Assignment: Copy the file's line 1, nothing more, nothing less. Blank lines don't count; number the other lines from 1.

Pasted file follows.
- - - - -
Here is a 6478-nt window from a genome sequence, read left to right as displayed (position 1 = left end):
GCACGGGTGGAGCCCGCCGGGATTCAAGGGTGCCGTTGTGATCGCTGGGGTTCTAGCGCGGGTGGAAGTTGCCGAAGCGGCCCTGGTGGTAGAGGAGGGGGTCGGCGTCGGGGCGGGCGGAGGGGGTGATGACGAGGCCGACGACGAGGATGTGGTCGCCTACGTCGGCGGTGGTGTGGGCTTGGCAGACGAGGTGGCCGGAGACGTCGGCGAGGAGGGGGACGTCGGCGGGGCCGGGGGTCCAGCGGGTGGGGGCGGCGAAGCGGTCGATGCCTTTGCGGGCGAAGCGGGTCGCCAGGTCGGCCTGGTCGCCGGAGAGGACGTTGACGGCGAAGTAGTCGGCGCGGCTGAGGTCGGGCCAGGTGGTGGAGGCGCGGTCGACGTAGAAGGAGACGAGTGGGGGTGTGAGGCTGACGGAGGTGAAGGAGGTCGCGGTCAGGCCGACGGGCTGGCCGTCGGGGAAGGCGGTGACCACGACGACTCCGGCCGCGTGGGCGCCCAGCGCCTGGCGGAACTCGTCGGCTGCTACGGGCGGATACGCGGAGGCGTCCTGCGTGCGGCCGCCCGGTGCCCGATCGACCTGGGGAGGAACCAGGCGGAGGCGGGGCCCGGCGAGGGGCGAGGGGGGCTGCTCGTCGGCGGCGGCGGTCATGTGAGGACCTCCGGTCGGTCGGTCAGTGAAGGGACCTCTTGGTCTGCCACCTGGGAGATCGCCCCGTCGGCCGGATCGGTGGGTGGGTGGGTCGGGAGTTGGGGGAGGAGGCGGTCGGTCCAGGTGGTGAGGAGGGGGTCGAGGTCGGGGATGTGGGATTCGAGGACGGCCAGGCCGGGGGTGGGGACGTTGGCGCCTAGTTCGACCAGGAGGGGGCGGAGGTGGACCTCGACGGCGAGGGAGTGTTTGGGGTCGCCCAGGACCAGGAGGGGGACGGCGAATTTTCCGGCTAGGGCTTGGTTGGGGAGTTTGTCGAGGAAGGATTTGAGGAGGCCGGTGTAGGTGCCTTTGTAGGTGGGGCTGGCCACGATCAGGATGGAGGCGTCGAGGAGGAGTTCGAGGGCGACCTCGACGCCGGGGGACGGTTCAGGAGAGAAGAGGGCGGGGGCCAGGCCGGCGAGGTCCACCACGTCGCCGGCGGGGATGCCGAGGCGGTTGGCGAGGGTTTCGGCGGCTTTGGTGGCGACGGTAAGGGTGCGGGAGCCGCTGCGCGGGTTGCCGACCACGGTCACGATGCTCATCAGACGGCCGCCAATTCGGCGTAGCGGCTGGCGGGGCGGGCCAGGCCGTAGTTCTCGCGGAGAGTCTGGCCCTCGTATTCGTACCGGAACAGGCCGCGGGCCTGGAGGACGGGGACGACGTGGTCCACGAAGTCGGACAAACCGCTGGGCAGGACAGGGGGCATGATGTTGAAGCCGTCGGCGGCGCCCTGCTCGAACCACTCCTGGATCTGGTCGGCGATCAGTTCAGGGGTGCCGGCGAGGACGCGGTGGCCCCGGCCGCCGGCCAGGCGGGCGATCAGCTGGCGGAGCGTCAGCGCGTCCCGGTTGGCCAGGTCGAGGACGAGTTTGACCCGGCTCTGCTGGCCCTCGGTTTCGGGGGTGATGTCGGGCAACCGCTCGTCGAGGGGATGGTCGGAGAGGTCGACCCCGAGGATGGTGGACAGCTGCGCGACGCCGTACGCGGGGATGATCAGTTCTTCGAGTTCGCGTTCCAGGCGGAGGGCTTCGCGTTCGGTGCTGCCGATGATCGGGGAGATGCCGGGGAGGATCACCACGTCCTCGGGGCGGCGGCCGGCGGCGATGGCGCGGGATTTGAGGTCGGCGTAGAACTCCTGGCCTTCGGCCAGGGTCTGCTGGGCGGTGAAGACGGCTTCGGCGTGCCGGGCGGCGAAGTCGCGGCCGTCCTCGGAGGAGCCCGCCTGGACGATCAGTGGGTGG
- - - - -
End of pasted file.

Here is a 6478-nt window from a genome sequence, read left to right as displayed (position 1 = left end):